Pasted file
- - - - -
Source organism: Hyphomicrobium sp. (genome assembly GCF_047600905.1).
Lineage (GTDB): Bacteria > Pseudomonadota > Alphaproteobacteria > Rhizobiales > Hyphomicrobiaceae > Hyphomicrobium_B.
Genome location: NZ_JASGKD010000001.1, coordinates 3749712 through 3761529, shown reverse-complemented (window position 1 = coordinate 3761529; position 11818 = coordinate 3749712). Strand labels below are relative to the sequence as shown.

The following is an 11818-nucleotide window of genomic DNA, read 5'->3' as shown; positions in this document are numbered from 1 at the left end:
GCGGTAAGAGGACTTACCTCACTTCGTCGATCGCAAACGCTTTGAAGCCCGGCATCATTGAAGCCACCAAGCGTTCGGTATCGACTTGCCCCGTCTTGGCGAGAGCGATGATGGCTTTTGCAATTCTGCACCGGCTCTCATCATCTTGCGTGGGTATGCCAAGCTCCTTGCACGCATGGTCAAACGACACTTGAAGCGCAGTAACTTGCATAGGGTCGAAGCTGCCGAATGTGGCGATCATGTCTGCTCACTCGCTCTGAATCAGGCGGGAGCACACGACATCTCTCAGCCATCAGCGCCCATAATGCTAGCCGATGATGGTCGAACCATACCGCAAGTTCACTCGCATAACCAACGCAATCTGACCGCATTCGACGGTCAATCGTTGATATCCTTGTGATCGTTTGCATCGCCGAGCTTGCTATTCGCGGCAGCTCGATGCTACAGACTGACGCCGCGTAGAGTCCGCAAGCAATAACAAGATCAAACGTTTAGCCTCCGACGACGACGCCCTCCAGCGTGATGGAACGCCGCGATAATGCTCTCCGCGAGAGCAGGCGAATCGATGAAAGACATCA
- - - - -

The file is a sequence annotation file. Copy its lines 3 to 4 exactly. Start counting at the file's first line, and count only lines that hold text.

Genome location: NZ_JASGKD010000001.1, coordinates 3749712 through 3761529, shown reverse-complemented (window position 1 = coordinate 3761529; position 11818 = coordinate 3749712). Strand labels below are relative to the sequence as shown.

The following is an 11818-nucleotide window of genomic DNA, read 5'->3' as shown; positions in this document are numbered from 1 at the left end: